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Hofstra makes commuters feel at home

Autumn McLeodSpecial to The Chronicle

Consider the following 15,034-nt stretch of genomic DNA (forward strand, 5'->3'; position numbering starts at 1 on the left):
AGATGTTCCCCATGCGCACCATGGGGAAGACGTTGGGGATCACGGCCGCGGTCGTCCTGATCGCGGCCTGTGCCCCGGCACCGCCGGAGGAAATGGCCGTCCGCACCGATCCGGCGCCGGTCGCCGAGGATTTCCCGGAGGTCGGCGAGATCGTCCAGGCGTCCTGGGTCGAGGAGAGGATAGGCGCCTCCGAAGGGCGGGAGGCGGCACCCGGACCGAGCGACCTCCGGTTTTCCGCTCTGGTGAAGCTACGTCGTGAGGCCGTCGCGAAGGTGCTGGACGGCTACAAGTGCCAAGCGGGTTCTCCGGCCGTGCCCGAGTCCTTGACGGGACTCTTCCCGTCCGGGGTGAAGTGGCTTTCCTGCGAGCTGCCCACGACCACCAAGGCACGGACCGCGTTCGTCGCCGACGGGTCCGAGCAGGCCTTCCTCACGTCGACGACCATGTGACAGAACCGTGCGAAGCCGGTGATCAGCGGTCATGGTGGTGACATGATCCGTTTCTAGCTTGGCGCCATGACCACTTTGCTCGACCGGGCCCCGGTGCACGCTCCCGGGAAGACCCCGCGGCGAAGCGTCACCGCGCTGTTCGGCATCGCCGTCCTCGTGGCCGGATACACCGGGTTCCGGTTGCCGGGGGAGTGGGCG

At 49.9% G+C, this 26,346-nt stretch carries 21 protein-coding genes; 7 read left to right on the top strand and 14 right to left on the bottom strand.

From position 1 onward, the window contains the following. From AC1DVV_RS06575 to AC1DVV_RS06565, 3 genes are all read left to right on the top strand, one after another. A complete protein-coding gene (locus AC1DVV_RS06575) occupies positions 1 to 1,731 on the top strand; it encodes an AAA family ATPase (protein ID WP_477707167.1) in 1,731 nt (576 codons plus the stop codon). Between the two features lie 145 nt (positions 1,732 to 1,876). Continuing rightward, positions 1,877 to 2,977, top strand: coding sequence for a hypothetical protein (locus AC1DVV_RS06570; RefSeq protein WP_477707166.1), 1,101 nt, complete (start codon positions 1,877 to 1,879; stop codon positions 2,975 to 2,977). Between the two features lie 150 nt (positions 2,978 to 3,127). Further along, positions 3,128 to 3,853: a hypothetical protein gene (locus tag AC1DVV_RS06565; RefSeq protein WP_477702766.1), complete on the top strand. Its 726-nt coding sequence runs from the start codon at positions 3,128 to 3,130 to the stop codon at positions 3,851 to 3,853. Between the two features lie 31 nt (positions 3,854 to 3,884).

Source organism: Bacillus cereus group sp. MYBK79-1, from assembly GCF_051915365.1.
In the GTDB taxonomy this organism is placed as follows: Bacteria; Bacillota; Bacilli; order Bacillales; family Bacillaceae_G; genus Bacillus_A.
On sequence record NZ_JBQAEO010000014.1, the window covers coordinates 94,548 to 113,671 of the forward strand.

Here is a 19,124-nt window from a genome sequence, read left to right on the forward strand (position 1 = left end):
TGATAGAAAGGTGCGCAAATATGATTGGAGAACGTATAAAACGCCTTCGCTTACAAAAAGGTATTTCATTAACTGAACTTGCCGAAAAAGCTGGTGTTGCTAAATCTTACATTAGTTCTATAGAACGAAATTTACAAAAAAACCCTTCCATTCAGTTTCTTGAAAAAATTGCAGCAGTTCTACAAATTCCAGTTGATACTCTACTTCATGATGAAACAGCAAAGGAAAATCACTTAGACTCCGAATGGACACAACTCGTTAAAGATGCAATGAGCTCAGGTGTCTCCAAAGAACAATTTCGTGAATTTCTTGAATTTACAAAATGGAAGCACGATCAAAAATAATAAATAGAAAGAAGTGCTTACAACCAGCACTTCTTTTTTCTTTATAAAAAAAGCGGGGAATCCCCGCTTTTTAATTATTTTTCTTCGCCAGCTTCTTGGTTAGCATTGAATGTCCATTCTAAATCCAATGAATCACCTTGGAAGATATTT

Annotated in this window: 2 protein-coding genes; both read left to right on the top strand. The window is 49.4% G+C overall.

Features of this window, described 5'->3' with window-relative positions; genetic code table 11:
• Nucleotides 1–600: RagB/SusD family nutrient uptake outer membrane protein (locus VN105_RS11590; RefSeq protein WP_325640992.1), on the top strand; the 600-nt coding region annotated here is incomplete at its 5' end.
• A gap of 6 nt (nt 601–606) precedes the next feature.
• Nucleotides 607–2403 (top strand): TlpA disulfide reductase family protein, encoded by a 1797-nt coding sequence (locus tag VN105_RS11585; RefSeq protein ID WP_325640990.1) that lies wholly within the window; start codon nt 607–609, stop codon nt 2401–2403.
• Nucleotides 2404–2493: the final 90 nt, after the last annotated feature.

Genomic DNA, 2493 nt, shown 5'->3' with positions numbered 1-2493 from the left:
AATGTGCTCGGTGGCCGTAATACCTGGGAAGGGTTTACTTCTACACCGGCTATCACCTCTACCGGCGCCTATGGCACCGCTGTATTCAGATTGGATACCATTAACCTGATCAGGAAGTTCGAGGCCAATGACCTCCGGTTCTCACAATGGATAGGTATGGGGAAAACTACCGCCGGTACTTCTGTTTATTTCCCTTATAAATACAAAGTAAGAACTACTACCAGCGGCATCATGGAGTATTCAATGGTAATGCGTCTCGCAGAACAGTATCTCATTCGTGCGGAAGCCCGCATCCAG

From the re-vamped styling of the first-floor commuter lounge in the Student Center to the cozy atmosphere and refreshments of the Off-Campus Living office on the second floor, Anita Ellis, director of Off-Campus Living and Commuting Student Services, continues to enhance the co-curricular lives of non-residential students. Ellis has made it her goal each year to provide a safe haven for University commuters to connect and relax. She has also created new ideas to get commuters to participate in activities with the whole campus community. Ellis started out with re-designing the chairs and tables of the lounge, adding color and life with a modern approach in detail. The changes to the lounge were implemented this summer and allow students the option of studying quietly or entertaining themselves with the big flat-screen TV. However, the new atmosphere of the lounge is not the only update that has been designed for commuters. At the beginning of the semester, Ellis created Commuters Hour for the Student Center’s basement Game Room, which takes place on Wednesdays during common hour. “My creation process is to advertise the Commuter Hour so that we can attract commuter students to utilize services at the University,” said Ellis. About 50 people have already shown up to the second Commuters Hour, where students are encouraged to ask questions. Ellis is also planning on creating an activity with the Fitness Center to get students more active, and she is even creating a cooking class. “Moving forward, we are going to do a cooking class with Hofstra Dining Services next year,” said Ellis. “When we do something with the cooking class [commuter students] are going to ask questions. Maybe they will ask questions about the meal plan or maybe they will ask about Hofstra dining.” Although activities are open to commuter students throughout campus, Ellis pointed out that it can be harder for commuters to adapt to college life compared to those who live in dorms because of the fact that they have to travel. However, “50 percent of the presidents of the clubs and organizations [at Hofstra] are commuter students,” according to Ellis. Undergraduate junior Beena Kanhailall manages to find a way to juggle all of her clubs as a commuter student. Kanhailall is a senator of Student Government Association, a member of the Indian dancing team, founding mother of the Delta Phi Omega sorority, a member of Hofstra Versus Zombies and a member of the club She’s the First, which fundraises money to send girls to school. Kanhailall finds that it is not difficult to attend her meetings, which sometimes last till 3:30 a.m. because she drives and only lives 25 minutes away. Before she drove, it was much harder. “It was extremely difficult and I couldn’t even participate in anything because by the time I got out of class I was already tired and had to travel home.” said Kanhailall. Junior Melaine Morgan also finds it difficult sometimes to attend some of her meetings. Morgan is an event coordinator for Hofstra University Association of Black Journalist, radio personality for Radio Hofstra University and for the online radio station Required Radio. However, Morgan finds a way to make sure that she speaks to club leaders in order to remain active. “Sometimes I will have talks with the president and let them know I really want to be involved but I can’t come to the meetings all the time,” said Morgan. “Some of them are just like okay it’s alright we will send you whatever was talked about in the meeting and try to keep you updated.” Dana Gibbs, a junior commuter who enjoys using the lounge as a studying area, is currently not a member of any campus clubs because of the fact that many meetings occur too late. Gibbs presented her idea that clubs should have earlier meetings. “Meetings at common hour on Wednesdays would be really good, because almost everyone doesn’t have class and you’re most likely on campus at that time, so that would be better for commuters to be able to join clubs.” Ellis maintains that it is ultimately up to commuter students to speak to the presidents of clubs and see how the clubs could better accommodate their schedules. With the amount of student visits increasing each day to the office, Ellis encourages students to ask her for help if needed. “I was just out there asking commuters what kind of services they need and they all look at me and they don’t tell me,” said Ellis. “It’s up to commuters to let us know what you need so we could make it happen.”

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